October 27: Idle Hands

movie reviews

I think you’ll agree, dear reader, that there are few things in this world as fun to watch as possessed hands. It’s hard to think of a more enjoyable movie moment than Ash doing battle with his own hand in Evil Dead 2. They’re not all winners, of course- I can fondly recall being bored to death just waiting for the hand to do something in The Hand.

Idle Hands is one of the good ones. Anton is a lazy stoner whose hand, for no obvious reason, becomes murderous. It kills his parents and his friends and some cops…just about everyone it comes in contact with, really. So, much like Ash, he decides to lop it off at the wrist. This, as you might expect, frees the hand and gives it the opportunity to rip the scalp off of Dexter Holland of The Offspring, who, by 1999, really had it coming.

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The Last Exorcism Part II: Electric Boogaloo

movie reviews

It is a genuine shame that there’s a lag between the time a movie is released and the time the RiffTrax for that movie is released. Because if there was ever a movie deserving of such immediate attentions, it is The Last Exorcism Part II.

The movie opens up where it left off- literally. Like a serialized TV show, it begins with a confusing montage of the first film. During this last-week-on-The-Last-Exorcism nonsense, I realized that (with the exception of a giant CG fire demon) I had almost no memory of the first film at all. That probably was a good thing, though. Nell is trying to get over all that shit now; there’s no sense in me drudging up the past.

So Nell has moved into a halfway house for friendly teenage girls in a G-rated re-imagining of New Orleans during Mardi Gras. She’s exploring the world with new eyes since her whole town ate it in a big way at the close of the last film. Unfortunately for her, Abalam, her demonic admirer, is totes still into her and is trying to bring her back over to the dark side.

I don’t know that I’ve ever seen a movie with a higher number of cheap scares. I reckon it averaged close to four per minute. Every time Nell turned around, a window was breaking, someone was screaming, a car was exploding, or a door was being shut rather too firmly. It was nerve-wracking at first, but it quickly grew to be hilarious. I was laughing so hard I had tears in my eyes. For serious. One of the scares was a gorilla throwing a tire. That’s a spoiler. I’m not even kidding.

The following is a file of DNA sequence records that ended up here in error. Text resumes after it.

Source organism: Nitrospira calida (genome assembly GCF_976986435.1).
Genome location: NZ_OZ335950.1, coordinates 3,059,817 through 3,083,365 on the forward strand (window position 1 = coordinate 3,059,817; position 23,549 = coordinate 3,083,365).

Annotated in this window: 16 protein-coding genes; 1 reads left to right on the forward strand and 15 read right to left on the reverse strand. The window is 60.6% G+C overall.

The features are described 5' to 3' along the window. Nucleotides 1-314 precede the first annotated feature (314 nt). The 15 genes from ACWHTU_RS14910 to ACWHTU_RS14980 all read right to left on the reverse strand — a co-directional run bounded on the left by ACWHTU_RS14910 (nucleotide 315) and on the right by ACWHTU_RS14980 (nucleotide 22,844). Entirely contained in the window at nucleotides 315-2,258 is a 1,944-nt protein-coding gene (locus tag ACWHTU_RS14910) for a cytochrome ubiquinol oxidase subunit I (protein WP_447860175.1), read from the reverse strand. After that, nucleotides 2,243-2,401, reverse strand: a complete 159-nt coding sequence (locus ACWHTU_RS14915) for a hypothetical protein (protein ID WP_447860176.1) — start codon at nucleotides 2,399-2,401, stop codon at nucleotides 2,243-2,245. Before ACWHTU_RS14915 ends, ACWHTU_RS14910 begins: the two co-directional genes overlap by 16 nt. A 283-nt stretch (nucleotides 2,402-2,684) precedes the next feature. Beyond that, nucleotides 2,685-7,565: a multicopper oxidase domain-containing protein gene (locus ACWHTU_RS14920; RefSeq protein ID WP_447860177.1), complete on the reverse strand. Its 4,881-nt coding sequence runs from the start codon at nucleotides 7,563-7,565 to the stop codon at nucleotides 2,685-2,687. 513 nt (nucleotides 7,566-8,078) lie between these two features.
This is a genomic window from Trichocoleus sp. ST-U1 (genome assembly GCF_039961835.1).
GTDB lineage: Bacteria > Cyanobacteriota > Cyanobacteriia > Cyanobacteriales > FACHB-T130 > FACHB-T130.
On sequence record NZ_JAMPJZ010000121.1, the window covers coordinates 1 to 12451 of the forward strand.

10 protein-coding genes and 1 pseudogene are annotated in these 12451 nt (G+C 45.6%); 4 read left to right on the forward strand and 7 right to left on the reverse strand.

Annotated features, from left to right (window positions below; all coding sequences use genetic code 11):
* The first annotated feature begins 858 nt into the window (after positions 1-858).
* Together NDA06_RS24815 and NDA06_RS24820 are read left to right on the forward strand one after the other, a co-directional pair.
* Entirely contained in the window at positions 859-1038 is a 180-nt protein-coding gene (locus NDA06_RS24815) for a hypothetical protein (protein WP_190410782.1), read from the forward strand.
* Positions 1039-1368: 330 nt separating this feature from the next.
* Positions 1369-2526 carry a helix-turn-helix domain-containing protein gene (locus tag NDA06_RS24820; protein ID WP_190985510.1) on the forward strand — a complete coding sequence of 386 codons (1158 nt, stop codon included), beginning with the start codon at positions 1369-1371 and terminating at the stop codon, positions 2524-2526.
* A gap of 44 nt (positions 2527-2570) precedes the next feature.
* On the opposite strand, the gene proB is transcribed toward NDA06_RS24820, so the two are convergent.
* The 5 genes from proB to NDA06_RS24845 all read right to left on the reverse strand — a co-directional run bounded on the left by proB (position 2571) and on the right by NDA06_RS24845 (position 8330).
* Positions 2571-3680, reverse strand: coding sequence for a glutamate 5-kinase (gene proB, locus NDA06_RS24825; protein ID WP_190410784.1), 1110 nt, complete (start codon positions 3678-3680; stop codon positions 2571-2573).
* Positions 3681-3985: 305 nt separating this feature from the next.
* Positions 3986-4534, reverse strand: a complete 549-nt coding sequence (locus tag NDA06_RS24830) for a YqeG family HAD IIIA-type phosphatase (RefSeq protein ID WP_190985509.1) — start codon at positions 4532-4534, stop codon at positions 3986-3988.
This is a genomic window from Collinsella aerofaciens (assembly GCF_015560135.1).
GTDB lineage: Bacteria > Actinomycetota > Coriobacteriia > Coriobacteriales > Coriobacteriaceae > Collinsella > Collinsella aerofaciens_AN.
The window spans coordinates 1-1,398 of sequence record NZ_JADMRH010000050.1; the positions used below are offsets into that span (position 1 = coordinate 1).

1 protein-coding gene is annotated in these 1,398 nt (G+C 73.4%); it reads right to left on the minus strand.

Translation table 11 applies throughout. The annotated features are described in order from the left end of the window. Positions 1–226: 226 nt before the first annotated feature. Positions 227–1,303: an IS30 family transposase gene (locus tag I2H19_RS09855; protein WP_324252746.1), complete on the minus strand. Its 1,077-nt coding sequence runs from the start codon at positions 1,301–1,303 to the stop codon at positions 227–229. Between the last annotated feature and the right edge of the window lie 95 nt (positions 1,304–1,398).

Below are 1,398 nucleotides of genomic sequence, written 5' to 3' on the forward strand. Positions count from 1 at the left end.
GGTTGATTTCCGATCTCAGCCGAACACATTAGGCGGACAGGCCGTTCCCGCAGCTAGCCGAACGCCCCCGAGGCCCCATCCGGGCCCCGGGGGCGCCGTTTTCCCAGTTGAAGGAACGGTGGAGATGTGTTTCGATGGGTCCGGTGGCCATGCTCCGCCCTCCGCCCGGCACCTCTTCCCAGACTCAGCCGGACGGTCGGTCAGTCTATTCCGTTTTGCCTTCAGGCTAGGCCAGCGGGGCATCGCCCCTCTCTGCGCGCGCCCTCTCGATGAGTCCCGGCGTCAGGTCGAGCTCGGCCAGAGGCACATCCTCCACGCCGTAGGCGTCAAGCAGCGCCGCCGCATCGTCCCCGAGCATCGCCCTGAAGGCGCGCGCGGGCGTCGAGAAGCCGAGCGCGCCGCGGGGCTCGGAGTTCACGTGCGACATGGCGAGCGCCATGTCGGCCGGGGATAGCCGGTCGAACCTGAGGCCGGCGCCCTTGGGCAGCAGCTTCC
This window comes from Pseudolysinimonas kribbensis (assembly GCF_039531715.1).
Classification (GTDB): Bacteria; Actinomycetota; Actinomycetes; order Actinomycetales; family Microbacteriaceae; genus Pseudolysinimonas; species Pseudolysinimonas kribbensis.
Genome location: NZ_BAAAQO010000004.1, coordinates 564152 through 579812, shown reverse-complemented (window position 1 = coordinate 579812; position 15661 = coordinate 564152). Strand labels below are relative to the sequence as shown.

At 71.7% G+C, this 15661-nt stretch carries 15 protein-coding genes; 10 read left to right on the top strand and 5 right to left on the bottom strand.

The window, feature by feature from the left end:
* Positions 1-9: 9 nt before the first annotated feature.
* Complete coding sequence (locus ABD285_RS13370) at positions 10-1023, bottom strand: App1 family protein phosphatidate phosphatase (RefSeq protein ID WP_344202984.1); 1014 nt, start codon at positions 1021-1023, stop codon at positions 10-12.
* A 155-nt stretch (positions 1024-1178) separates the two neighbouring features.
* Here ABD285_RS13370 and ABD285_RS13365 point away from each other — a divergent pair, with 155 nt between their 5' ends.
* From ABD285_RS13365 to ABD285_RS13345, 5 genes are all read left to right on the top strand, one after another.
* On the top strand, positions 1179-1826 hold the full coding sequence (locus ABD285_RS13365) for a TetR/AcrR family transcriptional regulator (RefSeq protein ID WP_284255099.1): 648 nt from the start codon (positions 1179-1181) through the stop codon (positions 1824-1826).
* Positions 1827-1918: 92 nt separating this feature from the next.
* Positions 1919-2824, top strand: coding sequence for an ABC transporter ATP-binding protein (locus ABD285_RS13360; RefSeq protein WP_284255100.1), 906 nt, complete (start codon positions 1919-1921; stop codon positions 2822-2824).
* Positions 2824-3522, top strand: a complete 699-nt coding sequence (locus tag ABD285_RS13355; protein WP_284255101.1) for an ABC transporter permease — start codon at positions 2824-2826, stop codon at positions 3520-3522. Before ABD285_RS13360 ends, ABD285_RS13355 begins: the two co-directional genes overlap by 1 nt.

There was a strange anti-pagan subtext to the movie. It was very obvious that Nell was exploring this world her father had so carefully protected her from and was turning against everything she knew in the process. Her clothing became more revealing, she stopped wearing her crucifix necklace, and she started kissing boys. She decides that Abalam wasn’t actually real and kind of turns her back on Christianity. When her problems don’t go away, she receives some help from some kind voodoo practitioners, but that doesn’t turn out so well, either. The confusing thing was that it seemed as though the movie was simultaneously pro-Christianity and anti-Christianity. I’d say it was a commentary on the futility of organized religion in dealing with spiritual problems, but it wasn’t. It was just confusing.

So why did I see it? Well, I landed some pre-screener tickets to the new Evil Dead remake, but, even though I waited in line for an hour, the theater reached capacity before I got in. It was either go big or go home. I chose the former. You should, too. The Last Exorcism Part II is a must-see, but not for any of the reasons its creators intended.